Did you know?
Air freight is responsible for 47 times more emissions than ocean shipping but trucking has the largest macro impact— producing 62% of all freight emissions.
Any company not currently working with Flexport is also welcome to use our calculator via our free API and Non-Flexport Shipment Emissions Uploader for shipment data. Please contact email@example.com for more information and access to the calculator and we can help you get started.
Step 3: Offset What You Can
Carbon offsetting is a way for you to support high-impact climate projects to balance the emissions you’re not yet able to reduce. For example, you can support organizations working on conservation or reforestation projects around the globe to use nature as a tool in the fight against climate change.
Flexport recently announced a new partnership with Pachama, a technology company on a mission to solve climate change by restoring nature. Harnessing the latest advancements in satellite imagery, remote sensing, and machine learning, Pachama evaluates the carbon stored in our forests and monitors forest growth over time. Flexport.org partners with Pachama for their rigorous acceptance criteria and high-quality forestry projects. Our clients can offset your emissions with a few clicks from right inside the Flexport platform.
Step 4: Reduce Where Possible
Now that you’ve balanced things out for the short term, it’s time to look for ways to start permanently reducing your footprint. While the transportation sector may be slow to adopt new, lower-emitting alternatives, there are ways to reduce your overall impact. Looking into partnerships with biofuels providers, electrified trucking fleets, or alternative energy last-mile delivery solutions are all viable options.
For example, Flexport partners with GoodShipping to offer our customers the option to use marine biofuels to reduce emissions from their ocean freight shipments. GoodShipping substitutes biofuels based on the cargo volumes, replacing fossil fuels with truly sustainable alternatives.
Step 5: Certify for Social Proof
The idea of social proof comes from psychology and describes the phenomenon of people copying other people’s actions in an attempt to emulate their results. In marketing, social proof is a powerful tool that works because people are more likely to try a new product or brand if it’s recommended by a friend. These methods are particularly effective with ecommerce brands and the millennial generation mentioned above.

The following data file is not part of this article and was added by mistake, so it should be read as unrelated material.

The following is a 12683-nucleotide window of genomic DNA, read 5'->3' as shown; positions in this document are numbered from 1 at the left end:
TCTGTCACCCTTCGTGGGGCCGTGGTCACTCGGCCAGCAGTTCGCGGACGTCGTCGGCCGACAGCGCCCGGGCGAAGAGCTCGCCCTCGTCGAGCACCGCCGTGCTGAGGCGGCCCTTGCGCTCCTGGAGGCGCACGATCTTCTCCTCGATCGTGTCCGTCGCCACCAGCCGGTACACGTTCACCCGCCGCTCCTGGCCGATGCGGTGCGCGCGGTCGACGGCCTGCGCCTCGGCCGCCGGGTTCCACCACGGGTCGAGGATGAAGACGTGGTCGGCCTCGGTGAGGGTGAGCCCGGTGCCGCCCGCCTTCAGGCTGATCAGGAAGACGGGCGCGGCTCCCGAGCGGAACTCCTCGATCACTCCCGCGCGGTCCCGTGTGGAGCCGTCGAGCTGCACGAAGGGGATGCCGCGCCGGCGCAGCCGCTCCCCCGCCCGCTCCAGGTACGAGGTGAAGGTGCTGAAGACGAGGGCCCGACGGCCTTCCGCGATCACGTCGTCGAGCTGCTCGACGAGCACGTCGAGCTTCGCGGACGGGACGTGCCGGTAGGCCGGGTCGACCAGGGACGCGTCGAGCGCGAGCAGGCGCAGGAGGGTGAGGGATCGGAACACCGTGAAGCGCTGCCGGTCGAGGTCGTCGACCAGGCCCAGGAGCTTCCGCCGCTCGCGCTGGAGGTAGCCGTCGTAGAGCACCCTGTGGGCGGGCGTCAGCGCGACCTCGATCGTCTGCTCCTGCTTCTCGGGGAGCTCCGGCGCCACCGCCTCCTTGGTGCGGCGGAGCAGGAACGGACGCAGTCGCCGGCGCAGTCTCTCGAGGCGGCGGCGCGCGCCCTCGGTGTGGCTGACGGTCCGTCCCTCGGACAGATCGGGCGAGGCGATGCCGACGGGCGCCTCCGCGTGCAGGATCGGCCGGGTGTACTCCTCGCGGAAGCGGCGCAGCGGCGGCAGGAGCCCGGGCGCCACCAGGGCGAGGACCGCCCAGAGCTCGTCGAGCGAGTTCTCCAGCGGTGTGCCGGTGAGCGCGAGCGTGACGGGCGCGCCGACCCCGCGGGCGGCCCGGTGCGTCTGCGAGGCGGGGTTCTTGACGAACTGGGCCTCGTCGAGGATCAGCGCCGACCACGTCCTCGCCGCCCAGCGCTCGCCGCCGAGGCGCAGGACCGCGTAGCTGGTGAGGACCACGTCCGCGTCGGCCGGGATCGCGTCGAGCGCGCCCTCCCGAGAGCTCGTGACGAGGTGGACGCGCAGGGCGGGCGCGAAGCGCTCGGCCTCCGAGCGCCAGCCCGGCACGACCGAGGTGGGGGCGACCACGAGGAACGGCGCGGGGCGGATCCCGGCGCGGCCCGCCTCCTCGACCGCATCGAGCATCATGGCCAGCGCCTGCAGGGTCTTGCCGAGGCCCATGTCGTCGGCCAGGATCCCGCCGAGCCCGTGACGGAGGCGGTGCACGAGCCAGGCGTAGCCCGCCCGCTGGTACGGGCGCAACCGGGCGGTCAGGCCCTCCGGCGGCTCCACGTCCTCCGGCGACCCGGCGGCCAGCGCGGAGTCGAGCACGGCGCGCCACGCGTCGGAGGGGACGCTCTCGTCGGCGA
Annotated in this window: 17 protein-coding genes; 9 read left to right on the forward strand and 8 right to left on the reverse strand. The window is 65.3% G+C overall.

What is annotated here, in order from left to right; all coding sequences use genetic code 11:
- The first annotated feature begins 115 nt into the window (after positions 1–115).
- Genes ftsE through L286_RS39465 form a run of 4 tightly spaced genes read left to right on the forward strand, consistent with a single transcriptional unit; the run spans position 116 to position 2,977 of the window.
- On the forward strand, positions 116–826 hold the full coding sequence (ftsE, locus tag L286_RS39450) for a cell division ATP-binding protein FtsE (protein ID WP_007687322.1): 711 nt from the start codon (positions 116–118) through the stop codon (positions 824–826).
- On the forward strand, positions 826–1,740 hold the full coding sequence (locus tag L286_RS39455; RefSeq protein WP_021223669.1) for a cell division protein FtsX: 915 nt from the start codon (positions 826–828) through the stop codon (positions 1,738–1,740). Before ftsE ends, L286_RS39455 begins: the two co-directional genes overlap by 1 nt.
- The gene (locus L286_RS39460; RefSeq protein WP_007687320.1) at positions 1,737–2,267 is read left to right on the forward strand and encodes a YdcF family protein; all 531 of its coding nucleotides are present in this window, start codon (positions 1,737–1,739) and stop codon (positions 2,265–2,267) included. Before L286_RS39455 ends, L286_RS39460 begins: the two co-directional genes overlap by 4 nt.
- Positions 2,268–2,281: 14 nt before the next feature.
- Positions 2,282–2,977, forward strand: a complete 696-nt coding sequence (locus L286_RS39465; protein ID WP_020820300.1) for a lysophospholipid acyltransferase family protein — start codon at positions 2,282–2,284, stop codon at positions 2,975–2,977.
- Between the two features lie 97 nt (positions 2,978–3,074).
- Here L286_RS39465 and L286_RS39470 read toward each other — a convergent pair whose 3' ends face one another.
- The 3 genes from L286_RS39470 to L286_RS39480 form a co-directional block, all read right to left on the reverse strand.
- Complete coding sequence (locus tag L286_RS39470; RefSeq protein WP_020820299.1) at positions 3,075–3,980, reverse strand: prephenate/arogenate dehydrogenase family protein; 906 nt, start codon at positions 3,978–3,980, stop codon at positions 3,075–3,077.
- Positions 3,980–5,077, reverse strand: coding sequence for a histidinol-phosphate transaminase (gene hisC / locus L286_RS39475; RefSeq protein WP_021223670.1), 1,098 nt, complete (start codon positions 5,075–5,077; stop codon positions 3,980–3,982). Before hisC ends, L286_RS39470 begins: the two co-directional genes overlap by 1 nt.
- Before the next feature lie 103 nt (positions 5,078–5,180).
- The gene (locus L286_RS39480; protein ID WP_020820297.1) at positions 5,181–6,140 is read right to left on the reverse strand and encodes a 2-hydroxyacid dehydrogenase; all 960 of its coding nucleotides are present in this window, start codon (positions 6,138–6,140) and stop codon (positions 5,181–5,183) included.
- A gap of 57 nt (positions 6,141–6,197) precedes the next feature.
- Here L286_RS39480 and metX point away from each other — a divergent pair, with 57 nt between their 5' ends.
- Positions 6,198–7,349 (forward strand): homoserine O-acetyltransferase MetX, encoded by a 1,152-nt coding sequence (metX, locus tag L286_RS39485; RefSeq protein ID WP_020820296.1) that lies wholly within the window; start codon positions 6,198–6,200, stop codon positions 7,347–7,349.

By obtaining green industry certifications and displaying them on your website, you give your existing customers a way to get excited about your environmental impact. By sharing your commitment to our planet, your consumers can then share their excitement with their social circles. Your company is able to expand your reach without spending any of your marketing dollars. Work with an organization like Climate Neutral to certify your efforts and show your customers the steps you’re taking. Climate Neutral is a long-standing partner of Flexport.org and uses data from our API to inform their decisions and help certifying brands understand the impact their supply chain has on their total carbon footprint.
It’s important to remember that even when you reach carbon-neutral status with your shipping, there’s more work to do. Working with an organization like the Science Based Target initiative (SBTi) is a great next step to ramp up your emissions reduction plans. They can provide excellent information and guidance as you continue your journey toward carbon neutrality for your entire supply chain.
When it comes to reducing carbon emissions, every small win is exactly that—a win. At the same time, remember to balance these wins in the moment with continuing to map out a future strategy that will bring your overall carbon footprint down as technology advances and more opportunities become available.